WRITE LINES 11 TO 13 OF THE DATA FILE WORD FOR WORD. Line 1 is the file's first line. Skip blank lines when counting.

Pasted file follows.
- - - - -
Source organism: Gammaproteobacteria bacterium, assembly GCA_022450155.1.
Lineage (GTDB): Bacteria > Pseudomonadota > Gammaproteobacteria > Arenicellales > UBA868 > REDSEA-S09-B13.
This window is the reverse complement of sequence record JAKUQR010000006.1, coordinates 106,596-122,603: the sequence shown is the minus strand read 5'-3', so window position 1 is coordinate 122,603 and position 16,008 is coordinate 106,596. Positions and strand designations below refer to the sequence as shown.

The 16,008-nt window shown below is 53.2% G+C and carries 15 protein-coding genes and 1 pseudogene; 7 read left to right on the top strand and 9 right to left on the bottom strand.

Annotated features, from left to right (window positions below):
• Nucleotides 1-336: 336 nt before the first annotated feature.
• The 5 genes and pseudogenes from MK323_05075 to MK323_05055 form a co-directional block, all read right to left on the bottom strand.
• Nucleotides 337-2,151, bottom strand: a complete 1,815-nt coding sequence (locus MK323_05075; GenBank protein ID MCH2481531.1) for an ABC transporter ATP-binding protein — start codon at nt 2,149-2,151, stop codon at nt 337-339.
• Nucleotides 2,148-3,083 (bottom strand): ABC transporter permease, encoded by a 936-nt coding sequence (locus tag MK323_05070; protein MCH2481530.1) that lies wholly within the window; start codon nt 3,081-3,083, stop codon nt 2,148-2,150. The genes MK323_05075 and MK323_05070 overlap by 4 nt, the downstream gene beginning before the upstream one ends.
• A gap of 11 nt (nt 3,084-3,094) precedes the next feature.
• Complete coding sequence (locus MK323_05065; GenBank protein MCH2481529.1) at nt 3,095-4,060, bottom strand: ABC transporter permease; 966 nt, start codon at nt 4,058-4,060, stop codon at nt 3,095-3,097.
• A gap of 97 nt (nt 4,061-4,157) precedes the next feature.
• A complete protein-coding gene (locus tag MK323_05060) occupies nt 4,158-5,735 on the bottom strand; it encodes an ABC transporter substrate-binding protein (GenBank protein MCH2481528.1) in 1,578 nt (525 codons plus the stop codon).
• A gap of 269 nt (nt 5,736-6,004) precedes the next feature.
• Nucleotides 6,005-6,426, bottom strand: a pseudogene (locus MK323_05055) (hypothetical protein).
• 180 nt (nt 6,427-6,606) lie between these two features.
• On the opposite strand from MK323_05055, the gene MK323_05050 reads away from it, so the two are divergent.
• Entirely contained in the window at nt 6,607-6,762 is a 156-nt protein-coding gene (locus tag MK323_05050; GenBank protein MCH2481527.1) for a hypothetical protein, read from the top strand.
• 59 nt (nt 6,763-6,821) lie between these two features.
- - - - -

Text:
• Complete coding sequence (locus MK323_05065; GenBank protein MCH2481529.1) at nt 3,095-4,060, bottom strand: ABC transporter permease; 966 nt, start codon at nt 4,058-4,060, stop codon at nt 3,095-3,097.
• A gap of 97 nt (nt 4,061-4,157) precedes the next feature.
• A complete protein-coding gene (locus tag MK323_05060) occupies nt 4,158-5,735 on the bottom strand; it encodes an ABC transporter substrate-binding protein (GenBank protein MCH2481528.1) in 1,578 nt (525 codons plus the stop codon).